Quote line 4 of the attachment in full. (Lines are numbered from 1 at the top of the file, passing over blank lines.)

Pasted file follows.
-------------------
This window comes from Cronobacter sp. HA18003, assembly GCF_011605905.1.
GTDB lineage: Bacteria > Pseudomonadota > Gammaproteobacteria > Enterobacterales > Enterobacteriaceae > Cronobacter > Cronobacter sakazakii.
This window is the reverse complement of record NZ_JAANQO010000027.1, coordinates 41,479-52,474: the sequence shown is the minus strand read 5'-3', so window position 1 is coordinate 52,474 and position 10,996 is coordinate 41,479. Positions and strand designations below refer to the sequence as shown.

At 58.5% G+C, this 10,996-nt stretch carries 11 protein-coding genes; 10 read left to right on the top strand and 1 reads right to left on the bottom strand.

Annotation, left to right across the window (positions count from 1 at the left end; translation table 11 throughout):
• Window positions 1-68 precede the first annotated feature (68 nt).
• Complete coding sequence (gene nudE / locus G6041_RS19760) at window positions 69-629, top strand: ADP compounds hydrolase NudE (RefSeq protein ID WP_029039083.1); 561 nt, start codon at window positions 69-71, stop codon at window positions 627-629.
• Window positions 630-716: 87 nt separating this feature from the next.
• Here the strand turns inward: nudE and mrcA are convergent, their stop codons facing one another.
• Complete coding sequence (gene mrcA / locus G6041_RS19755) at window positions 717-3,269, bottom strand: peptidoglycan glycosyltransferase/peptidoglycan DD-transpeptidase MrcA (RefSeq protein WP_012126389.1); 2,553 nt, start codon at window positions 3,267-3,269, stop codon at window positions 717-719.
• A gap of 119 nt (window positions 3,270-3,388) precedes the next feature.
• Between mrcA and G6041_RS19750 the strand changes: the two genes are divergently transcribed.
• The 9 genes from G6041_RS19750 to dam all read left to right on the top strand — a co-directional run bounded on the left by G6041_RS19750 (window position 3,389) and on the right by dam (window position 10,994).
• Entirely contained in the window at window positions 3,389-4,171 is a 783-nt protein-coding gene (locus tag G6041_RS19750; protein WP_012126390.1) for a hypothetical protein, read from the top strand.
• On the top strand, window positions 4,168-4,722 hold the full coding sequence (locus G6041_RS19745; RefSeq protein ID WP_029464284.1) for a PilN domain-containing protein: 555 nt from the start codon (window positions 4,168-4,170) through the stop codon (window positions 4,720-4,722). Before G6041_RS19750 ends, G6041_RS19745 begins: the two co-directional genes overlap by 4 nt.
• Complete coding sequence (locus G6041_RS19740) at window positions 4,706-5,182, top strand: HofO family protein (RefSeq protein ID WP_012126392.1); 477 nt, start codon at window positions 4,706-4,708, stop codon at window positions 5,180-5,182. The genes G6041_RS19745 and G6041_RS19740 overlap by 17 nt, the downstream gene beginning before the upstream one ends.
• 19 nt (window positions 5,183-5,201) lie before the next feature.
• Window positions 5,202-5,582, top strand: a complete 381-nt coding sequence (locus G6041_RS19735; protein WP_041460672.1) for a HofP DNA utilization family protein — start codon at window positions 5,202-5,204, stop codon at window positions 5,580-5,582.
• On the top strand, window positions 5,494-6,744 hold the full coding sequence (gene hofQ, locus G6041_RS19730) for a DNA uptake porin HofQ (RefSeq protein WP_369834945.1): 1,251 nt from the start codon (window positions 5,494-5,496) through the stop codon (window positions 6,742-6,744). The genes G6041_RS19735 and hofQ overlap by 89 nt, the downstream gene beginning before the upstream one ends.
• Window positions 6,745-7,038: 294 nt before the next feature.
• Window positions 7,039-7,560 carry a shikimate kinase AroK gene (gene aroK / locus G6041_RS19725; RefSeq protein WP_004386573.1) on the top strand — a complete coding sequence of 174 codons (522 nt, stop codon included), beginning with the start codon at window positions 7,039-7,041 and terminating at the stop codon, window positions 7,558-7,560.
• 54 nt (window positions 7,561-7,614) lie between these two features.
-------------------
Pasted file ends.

At 58.5% G+C, this 10,996-nt stretch carries 11 protein-coding genes; 10 read left to right on the top strand and 1 reads right to left on the bottom strand.